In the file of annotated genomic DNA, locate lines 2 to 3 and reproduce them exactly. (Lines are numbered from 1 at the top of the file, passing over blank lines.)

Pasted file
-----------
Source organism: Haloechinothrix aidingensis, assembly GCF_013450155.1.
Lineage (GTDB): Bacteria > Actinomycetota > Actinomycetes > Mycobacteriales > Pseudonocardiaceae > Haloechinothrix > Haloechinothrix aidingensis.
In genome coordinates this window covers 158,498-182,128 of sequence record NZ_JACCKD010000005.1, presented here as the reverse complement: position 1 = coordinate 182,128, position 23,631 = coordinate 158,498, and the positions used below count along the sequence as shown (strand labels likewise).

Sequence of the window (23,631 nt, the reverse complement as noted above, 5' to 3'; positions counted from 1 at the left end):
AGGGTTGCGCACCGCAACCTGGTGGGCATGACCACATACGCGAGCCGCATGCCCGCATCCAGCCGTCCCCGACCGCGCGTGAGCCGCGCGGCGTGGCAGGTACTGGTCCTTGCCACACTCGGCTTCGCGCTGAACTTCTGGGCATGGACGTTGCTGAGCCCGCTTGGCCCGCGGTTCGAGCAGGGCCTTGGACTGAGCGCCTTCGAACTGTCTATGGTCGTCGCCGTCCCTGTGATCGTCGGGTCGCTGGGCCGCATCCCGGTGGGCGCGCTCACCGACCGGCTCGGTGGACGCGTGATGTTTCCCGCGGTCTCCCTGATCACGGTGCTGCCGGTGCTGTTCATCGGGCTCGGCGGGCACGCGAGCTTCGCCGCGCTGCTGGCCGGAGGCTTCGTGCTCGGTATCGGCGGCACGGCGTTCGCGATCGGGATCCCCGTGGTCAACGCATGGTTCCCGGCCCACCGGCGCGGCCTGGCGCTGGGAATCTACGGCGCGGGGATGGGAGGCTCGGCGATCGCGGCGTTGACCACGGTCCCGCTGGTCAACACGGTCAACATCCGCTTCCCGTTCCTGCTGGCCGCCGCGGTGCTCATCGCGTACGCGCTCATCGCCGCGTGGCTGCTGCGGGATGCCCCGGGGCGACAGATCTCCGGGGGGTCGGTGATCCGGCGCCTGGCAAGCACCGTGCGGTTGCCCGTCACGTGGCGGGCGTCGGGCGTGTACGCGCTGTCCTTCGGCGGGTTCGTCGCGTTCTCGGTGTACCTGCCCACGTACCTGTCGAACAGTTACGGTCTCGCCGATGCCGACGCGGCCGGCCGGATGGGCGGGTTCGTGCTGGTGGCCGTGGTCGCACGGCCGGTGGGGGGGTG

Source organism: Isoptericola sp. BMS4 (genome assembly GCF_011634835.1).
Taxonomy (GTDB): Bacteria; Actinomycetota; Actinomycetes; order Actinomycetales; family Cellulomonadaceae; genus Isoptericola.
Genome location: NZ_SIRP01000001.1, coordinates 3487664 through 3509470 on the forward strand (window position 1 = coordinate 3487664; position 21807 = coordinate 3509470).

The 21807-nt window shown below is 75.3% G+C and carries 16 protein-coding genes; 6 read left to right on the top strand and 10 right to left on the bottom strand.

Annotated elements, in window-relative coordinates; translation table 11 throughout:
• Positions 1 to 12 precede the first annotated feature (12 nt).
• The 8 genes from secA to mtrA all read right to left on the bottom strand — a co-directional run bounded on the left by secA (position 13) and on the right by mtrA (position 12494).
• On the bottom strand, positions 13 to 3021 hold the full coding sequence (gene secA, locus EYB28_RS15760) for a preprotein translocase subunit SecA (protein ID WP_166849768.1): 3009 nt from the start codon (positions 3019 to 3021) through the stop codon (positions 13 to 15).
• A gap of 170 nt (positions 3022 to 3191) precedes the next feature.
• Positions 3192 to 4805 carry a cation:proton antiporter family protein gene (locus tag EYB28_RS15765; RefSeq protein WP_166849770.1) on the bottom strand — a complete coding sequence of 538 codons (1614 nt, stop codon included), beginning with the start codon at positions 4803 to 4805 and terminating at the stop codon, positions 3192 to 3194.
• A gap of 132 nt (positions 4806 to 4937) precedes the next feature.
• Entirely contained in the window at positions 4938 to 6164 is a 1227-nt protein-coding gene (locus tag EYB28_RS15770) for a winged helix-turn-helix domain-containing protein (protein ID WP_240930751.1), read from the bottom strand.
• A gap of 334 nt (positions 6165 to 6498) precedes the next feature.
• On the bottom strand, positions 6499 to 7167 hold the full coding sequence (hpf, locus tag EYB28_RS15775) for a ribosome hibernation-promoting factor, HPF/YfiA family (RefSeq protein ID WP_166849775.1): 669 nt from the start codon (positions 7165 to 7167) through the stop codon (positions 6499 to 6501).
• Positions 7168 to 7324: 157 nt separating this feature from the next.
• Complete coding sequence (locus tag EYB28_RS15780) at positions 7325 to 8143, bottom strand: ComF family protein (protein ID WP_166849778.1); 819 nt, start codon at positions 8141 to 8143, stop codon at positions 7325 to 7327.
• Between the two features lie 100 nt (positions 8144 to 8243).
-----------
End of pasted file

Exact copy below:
Lineage (GTDB): Bacteria > Actinomycetota > Actinomycetes > Mycobacteriales > Pseudonocardiaceae > Haloechinothrix > Haloechinothrix aidingensis.
In genome coordinates this window covers 158,498-182,128 of sequence record NZ_JACCKD010000005.1, presented here as the reverse complement: position 1 = coordinate 182,128, position 23,631 = coordinate 158,498, and the positions used below count along the sequence as shown (strand labels likewise).